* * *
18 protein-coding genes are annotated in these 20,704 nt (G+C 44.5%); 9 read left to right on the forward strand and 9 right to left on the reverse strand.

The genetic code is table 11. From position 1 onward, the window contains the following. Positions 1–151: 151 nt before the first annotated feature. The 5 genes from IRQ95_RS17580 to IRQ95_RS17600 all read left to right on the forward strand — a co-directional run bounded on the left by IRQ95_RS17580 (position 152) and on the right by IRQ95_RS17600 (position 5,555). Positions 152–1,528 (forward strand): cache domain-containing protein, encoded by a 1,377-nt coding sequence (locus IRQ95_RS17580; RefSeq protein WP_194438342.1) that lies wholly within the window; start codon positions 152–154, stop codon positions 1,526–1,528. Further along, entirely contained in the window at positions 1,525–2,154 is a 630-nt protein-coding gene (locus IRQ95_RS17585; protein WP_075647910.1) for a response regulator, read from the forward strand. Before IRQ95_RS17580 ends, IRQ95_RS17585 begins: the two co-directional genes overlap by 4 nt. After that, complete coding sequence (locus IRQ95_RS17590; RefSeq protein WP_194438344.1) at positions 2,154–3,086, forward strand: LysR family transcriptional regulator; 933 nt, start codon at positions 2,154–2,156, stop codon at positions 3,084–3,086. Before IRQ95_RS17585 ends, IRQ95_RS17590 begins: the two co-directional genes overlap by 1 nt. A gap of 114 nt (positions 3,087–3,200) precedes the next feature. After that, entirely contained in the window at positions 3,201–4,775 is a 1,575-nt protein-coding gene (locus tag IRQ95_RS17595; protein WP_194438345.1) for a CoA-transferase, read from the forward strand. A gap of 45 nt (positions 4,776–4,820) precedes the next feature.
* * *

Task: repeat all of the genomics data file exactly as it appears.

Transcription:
18 protein-coding genes are annotated in these 20,704 nt (G+C 44.5%); 9 read left to right on the forward strand and 9 right to left on the reverse strand.

The genetic code is table 11. From position 1 onward, the window contains the following. Positions 1–151: 151 nt before the first annotated feature. The 5 genes from IRQ95_RS17580 to IRQ95_RS17600 all read left to right on the forward strand — a co-directional run bounded on the left by IRQ95_RS17580 (position 152) and on the right by IRQ95_RS17600 (position 5,555). Positions 152–1,528 (forward strand): cache domain-containing protein, encoded by a 1,377-nt coding sequence (locus IRQ95_RS17580; RefSeq protein WP_194438342.1) that lies wholly within the window; start codon positions 152–154, stop codon positions 1,526–1,528. Further along, entirely contained in the window at positions 1,525–2,154 is a 630-nt protein-coding gene (locus IRQ95_RS17585; protein WP_075647910.1) for a response regulator, read from the forward strand. Before IRQ95_RS17580 ends, IRQ95_RS17585 begins: the two co-directional genes overlap by 4 nt. After that, complete coding sequence (locus IRQ95_RS17590; RefSeq protein WP_194438344.1) at positions 2,154–3,086, forward strand: LysR family transcriptional regulator; 933 nt, start codon at positions 2,154–2,156, stop codon at positions 3,084–3,086. Before IRQ95_RS17585 ends, IRQ95_RS17590 begins: the two co-directional genes overlap by 1 nt. A gap of 114 nt (positions 3,087–3,200) precedes the next feature. After that, entirely contained in the window at positions 3,201–4,775 is a 1,575-nt protein-coding gene (locus tag IRQ95_RS17595; protein WP_194438345.1) for a CoA-transferase, read from the forward strand. A gap of 45 nt (positions 4,776–4,820) precedes the next feature.